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#SQL30 Day 10: Random Sampling

zchtodd profile image zchtodd ・3 min read

Welcome to the SQL showdown series!

What is this and how does it work?

I'm committing to publishing a SQL challenge every day for 30 days. In each post I'll describe my solution to the last day's challenge. I'll follow that up with a full description of the challenge for the next day.

Write your own solution in the comments! Let's see who can come up with the most creative solutions.

I'll add connection details for a PostgreSQL database containing test data for the challenge. Solutions are by no means limited to PostgreSQL, but it's there if you want an easy way to test your query!

Challenge #10: Random Sampling

For today's challenge I'll delve into a topic that is simple on the surface, but also has a surprising amount of subtlety.

Here's the challenge itself:

Can you write a query to efficiently return a random sample of records from a table?

We'll re-visit the measurement table from the day 3 challenge. Obviously, your results will vary from mine, but the goal is to return a random sampling of records from the table.

Here's what my output looks like when grabbing 10 random records:

Alt Text

Sandbox Connection Details

I have a PostgreSQL database ready for you to play with.

Alt Text

The password is the same as the username! To query the employee table:

SELECT * FROM day10.measurement;

Solution to Challenge #7: Grouping Sets

This is the question we were trying to answer with yesterday's SQL challenge:

Given supermarket sales history, can you display sales not only by location and category, but also at the month and yearly level?

Remember, in this challenge we wanted the output to appear something like this:

Alt Text

That is, we wanted sales summed up to the month, but with a yearly subtotal for each location and category.

Not long ago, I probably would have reached for Python to do this kind of multi-level aggregation, but it turns out there's a perfectly good way to do this in SQL.

Group by, apparently, has a hidden super power called grouping sets.

Grouping sets allow you to group at several different levels. Let's take a look at the query that produced the output above.

SELECT   s.city, 
         s.product_line, 
         Date_part('month', sale_date) AS monthly, 
         Date_part('year', sale_date)  AS yearly, 
         Sum(total) 
FROM     day7.supermarket s 
GROUP BY grouping sets (((city, product_line), yearly, monthly), ((city, product_line), yearly))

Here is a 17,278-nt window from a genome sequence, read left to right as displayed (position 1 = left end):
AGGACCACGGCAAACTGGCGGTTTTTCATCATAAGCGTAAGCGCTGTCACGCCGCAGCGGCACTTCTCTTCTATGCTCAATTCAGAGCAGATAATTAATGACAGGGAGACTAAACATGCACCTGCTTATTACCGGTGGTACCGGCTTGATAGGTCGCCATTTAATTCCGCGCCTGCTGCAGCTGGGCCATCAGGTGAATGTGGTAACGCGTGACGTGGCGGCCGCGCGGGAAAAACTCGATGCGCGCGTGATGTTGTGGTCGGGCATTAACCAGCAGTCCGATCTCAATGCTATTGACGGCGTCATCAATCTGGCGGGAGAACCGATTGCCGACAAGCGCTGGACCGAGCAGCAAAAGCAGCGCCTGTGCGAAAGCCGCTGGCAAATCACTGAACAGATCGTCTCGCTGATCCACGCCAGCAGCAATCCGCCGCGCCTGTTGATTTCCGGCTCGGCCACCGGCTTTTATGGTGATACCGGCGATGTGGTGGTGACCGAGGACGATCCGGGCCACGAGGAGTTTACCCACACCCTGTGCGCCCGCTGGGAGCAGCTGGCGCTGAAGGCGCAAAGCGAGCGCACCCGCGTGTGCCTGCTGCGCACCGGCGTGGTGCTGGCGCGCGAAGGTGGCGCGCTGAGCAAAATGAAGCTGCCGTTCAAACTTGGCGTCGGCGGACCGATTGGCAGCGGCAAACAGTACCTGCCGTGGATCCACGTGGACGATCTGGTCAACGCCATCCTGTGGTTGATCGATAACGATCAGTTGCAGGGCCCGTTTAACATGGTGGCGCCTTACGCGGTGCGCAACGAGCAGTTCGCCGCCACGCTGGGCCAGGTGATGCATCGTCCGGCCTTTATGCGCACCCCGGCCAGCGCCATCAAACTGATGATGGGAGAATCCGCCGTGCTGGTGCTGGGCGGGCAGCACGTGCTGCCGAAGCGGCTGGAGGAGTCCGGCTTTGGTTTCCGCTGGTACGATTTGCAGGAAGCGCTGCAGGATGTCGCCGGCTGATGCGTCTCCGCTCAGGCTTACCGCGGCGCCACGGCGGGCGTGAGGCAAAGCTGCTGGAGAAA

ORDER BY city, 
         product_line, 
         monthly, 
         yearly;

As you can see in the output, any row produced by a set missing columns (in this case month), will have a null value for that column.

SQL also has a few shorthand notations, such as ROLLUP and CUBE, that produce commonly needed grouping sets.

I could change the above query to use ROLLUP like so:

SELECT   s.city, 
         s.product_line, 
         Date_part('month', sale_date) AS monthly, 
         Date_part('year', sale_date)  AS yearly, 
         Sum(total) 
FROM     day7.supermarket s 
GROUP BY ROLLUP ((city, product_line), yearly, monthly)
ORDER BY city, 
         product_line, 
         monthly, 
         yearly;

This would actually be equivalent to the following sets:

  • ((city, product_line), yearly, monthly): Sales broken down to the month.
  • ((city, product_line), yearly)): Sales broken down to the year.
  • ((city, product_line)): All sales for each city/product line.
  • (): All sales, for all time, for all city/product combinations.

Good luck!

Have fun, and I can't wait to see what you come up with! I'll be back tomorrow with a solution to this problem and a new challenge.

Discussion

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zchtodd Author

Somehow I ended up overwriting the solution for day 9 with the solution to day 7! I'm not sure how that happened.

My apologies!

I had an entire explanation written up, but for now at least here is the query that solves day 9:

WITH streak_groups AS (
  SELECT
    s2.*,
    sum(price_fell) OVER (
      ORDER BY
        day
    ) AS streak_group
  FROM
    (
      SELECT
        s1.*,
        CASE
          WHEN s1.close > s1.prior_close THEN 0
          ELSE 1
        END AS price_fell
      FROM
        (
          SELECT
            day9.stockprice.*,
            lag(close, 1) OVER (
              ORDER BY
                day
            ) AS prior_close
          FROM
            day9.stockprice
        ) AS s1
    ) AS s2
)
SELECT
  count(*) AS consecutive_days,
  min(close) AS min_close,
  max(close) AS max_close,
  min(day) AS start_date,
  max(day) AS end_date
FROM
  streak_groups
GROUP BY
  streak_group
ORDER BY
  consecutive_days DESC;